The last time I got into a small airplane involved 5th of vodka and a 70-pound-hog-tied dog, because the time before that involved an unleashed 70-pound-dog frantically clawing her way into the cockpit of a six-seater. IN. MIDFLIGHT.
I promised myself next time would be different. But change took time.
Buddhist practitioners work at accepting change and “what is” without judgment. A well-practiced Buddhist certainly wouldn’t need a pint of vodka to face a freaked out dog at 1000 feet-off-the-ground. But, I’m judging again. Blame the vodka.
But let’s set alcohol aside and talk about food and how I arrived at one of the best meals in a historic setting (Churro Lamb Posole) in Northeastern Arizona.
New Year’s Flight
After a year or more of avoiding small airplanes, it was time for change. I nudged my husband awake on New Year’s Day. “I’d go for a spin with you, if you were up for it.” Realizing I wasn’t joking, he flew out of bed. I also knew we’d be taking a plane that wouldn’t hold a dog. At least not a 70-lb-neurotic one.
We departed our local airport: Sunny. No wind. Temps aloft: 0 degree C. Once aloft, we could see the up-thrust Mogollon Rim to the North and the curve of the Verde River and the snow-dusted, chaparral of the Mazatzal Wilderness and Sierra Anacha to the East. The flight path took us over places called: Sunflower, Punkin Center, Strawberry, Tonto Village, Kohl’s Ranch, past Two Guns and on to Winslow.
And, I remembered the part of flying I liked most: setting down into someplace different. Someplace wild.
Happiness & Change
Sunada at Wildming.org reflects on the Buddhist idea of abundant happiness. Buddhists believe that we can change our conditions to allow for more happiness and spiritual growth. Buddhists also believe that you can stay with your current way of thinking or change your way of thinking toward more abundant happiness.
That morning I knew suggesting a flight would make my husband happy. Likewise, as we were aloft, about 8500 feet, I heard him tell a fellow pilot he located on the radio that he was taking me to The Turquoise Room in Winslow. I looked at the back of his head and smiled. He was going to make me happy! Since I’d avoided airplanes so long, he wisely didn’t tell me the flight would take 45 minutes until we were well enroute, and now he was suggesting lunch at a locale I’d longed to visit for sometime.
The smooth flight rewarded us with almost panoramic views through the clear canopy. We whisked our way along canyons, above arroyos and through cloud holes as our speed made them whirl overhead or alongside.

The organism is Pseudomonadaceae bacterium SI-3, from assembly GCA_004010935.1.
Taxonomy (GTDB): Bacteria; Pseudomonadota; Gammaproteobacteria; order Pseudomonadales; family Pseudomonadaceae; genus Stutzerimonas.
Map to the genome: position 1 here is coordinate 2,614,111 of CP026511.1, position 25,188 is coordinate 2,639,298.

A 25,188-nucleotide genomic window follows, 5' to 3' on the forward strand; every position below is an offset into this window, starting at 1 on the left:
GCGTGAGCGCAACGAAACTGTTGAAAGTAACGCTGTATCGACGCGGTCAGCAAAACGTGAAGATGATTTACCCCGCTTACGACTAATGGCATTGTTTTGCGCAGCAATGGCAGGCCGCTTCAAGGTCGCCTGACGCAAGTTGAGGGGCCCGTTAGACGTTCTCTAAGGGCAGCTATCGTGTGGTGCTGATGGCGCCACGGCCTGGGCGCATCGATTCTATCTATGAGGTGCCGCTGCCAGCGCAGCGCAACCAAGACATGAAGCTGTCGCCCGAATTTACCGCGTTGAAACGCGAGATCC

This time of year though Arizona aloft is cold. Zero degrees cold. Even with gloves, I alternated putting my hands under my thighs to warm up. When I asked Mischa if he could turn on the heat, he said, “It’s been on a while.” The brisk breeze needling through the canopy made me dream of that steamy bowl of posole.
A few years ago we had attended the Phoenix Art Museum’s Devoured Culinary Festival and had fallen in love with the Turquoise Room’s posole, that Southwestern rustic stew of hominy, roasted vegetables and chilis and usually pork. The Turquoise Room had once again hit our radar when my folks at our suggestion—on a cross-country trip–had stayed at La Posada and dined at the Turquoise Room. They brought back wonderful descriptions of the locally grown and procured foods on the menu, the Navajo rugs and colorful, sometimes surrealistic artwork throughout the establishment after a night in a room named for John Wayne.
The Turquoise Room is a restaurant housed in La Posada, a hotel designed by beloved architect Mary Colter and once staffed by Fred Harvey of railway hospitality renown. It is one of the finest and most fascinating historic hotels in Northeastern Arizona. La Posada—the resting place—was converted into Santa Fe Railroad offices in the 1960s. In the 1990s in danger of demolition, LaPosada came to the attention of the National Trust for Historic Preservation and was purchased and restored for over 12 million dollars by Allen Affeldt. Today he and his wife, artist Tina Mion, oversee the management of the property. An accomplished artist, Tina’s modernist, Dali-esque paintings add intrigue and whimsy to the grand yet earthy Southwestern architecture. You can read more about it at: www.laposada.org.